“When doctors and other health care providers can work together to coordinate patient care, patients receive higher quality care and we all see lower costs.” - Centers for Medicare and Medicaid Services
Amanda walks slowly behind me down the long hall from the waiting room to my office. “Watch you step,” I tell her when we get to the small rise, “Take your time.” Phrases I repeat many times a day. Most of my patients, baby boomers, have joint problems. This is the first time I am seeing Amanda. I work in behavioral health, every patient is like a present to me, a mysterious gift, what will I find when I unwrap their layers? The labels they wear, schizophrenia, bipolar disorder, don’t provide any clarity to who they are. Some are playful. Some are fashionistas. Some are guarded. Amanda sits in the chair opposite me. The chair is strategically placed, near me but not too near, to give the appropriate amount of psychological space. Not blocking the doorway in case I need to make an egress.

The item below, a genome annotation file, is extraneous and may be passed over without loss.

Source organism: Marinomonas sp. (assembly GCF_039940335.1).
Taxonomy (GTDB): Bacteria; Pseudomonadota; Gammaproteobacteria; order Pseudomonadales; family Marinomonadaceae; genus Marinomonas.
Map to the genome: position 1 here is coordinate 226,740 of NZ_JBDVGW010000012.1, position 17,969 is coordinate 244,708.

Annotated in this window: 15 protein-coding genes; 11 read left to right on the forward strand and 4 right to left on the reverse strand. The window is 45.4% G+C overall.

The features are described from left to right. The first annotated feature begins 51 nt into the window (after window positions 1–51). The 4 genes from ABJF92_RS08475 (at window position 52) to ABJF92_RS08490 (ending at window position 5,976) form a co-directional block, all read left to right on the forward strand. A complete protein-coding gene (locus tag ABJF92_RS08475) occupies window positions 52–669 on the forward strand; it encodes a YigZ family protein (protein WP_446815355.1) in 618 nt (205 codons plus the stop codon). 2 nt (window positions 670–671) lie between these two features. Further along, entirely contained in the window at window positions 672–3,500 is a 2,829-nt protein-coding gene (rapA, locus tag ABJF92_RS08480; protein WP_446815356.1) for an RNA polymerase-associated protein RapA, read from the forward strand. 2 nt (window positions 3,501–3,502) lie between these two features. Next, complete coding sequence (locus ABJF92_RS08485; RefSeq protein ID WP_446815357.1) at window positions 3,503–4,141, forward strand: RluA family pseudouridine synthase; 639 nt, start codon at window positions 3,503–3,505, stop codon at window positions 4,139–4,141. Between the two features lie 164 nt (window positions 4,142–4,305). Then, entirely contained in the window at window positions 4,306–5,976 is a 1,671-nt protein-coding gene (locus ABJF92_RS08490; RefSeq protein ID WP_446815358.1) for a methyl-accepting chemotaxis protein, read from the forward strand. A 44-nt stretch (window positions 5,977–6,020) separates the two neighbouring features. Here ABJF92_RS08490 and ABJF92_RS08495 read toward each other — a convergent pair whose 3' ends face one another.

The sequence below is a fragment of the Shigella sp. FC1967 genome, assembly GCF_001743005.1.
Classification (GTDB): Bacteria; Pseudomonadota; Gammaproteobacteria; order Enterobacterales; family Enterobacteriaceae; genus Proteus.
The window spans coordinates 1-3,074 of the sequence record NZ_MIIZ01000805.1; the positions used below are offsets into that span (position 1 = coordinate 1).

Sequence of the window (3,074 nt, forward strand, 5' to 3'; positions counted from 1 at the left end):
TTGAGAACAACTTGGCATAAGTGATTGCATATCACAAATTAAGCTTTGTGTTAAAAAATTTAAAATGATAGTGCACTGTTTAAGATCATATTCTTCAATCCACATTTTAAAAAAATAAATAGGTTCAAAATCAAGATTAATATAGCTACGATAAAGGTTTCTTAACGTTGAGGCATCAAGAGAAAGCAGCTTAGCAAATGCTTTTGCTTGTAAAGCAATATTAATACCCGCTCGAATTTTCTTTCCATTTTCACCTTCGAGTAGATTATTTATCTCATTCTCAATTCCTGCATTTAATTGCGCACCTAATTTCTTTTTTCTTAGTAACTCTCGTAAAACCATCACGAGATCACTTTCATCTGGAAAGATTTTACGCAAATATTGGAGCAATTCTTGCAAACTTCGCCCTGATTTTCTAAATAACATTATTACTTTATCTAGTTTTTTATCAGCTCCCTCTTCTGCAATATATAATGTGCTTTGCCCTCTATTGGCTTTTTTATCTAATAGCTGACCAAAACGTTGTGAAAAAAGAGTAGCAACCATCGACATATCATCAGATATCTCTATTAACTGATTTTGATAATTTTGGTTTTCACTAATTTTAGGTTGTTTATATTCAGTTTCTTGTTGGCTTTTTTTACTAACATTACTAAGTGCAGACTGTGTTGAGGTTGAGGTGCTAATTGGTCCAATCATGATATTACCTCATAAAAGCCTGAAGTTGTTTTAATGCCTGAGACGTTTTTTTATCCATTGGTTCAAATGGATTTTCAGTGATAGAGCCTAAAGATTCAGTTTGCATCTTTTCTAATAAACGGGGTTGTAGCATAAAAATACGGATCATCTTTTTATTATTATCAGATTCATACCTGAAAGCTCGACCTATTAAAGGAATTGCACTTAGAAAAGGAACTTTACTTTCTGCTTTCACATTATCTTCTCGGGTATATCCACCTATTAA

Amanda hugs a spiral notebook to her chest. “What brings you here to see me?” I ask. She looks at me, clearly distressed. “I don’t know where to start,” she says. Slowly we unpack her story. In her notebook are phone numbers to doctors, appointments, notes about her symptoms: chest pain, stomach pain, chronic join pain, problems with her vision, and urinary incontinence. Amanda is in care for her depression and alcoholism. She is overwhelmed and confused by her multiple medical problems. She has achieved one of the proposed solutions for her problems; she has a primary care provider she is connected with. For these problems she has been referred to cardiology, pulmonology, ophthalmology, and chronic pain. No one has really addressed her incontinence. She’s had CT scans, stress tests, and eye exams. The end result? She doesn’t know the results of her tests despite several visits, and she still doesn’t understand what is going on with her or the cause of her symptoms.